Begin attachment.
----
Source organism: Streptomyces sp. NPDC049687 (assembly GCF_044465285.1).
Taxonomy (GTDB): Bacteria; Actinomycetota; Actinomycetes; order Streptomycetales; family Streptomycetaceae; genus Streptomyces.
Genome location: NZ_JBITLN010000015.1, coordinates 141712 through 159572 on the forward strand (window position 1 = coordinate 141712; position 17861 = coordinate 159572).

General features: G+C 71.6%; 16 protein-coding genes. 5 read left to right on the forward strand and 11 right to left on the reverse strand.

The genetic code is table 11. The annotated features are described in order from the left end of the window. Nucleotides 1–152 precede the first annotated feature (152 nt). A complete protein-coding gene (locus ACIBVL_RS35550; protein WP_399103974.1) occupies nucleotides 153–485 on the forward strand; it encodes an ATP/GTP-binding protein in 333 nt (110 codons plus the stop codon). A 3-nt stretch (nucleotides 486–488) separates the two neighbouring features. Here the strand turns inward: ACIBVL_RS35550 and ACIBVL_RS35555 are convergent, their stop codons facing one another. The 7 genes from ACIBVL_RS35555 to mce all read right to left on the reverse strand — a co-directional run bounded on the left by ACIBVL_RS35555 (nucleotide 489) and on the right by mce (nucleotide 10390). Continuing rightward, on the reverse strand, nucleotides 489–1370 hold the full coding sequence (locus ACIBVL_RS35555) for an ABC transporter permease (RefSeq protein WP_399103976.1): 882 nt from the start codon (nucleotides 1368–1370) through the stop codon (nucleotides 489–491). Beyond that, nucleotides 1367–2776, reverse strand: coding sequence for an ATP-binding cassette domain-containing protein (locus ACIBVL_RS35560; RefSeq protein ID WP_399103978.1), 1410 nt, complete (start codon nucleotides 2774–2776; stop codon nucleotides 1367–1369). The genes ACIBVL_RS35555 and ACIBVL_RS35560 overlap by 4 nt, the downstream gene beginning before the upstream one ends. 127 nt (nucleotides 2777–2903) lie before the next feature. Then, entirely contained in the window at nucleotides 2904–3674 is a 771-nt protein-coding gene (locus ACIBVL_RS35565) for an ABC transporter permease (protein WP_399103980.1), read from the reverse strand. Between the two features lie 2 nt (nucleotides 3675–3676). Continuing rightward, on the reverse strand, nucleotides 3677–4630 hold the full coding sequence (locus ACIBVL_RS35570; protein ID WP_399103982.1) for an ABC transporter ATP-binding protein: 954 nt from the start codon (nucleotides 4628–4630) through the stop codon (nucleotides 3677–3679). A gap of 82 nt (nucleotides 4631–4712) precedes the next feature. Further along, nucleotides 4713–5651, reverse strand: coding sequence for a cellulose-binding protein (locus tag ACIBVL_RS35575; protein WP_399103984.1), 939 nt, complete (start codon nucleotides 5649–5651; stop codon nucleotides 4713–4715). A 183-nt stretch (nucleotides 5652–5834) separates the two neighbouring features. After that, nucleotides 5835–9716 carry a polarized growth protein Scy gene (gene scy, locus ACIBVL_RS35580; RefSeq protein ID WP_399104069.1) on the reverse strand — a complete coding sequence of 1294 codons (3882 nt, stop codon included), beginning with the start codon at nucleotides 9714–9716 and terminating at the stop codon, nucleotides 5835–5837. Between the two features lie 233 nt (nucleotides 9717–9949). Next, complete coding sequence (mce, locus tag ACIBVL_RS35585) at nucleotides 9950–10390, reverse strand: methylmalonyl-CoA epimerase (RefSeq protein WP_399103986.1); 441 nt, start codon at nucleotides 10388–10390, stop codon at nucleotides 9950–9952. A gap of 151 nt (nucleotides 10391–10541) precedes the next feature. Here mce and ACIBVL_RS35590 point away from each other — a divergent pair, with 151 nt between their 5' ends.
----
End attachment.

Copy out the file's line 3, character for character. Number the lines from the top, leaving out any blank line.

Genome location: NZ_JBITLN010000015.1, coordinates 141712 through 159572 on the forward strand (window position 1 = coordinate 141712; position 17861 = coordinate 159572).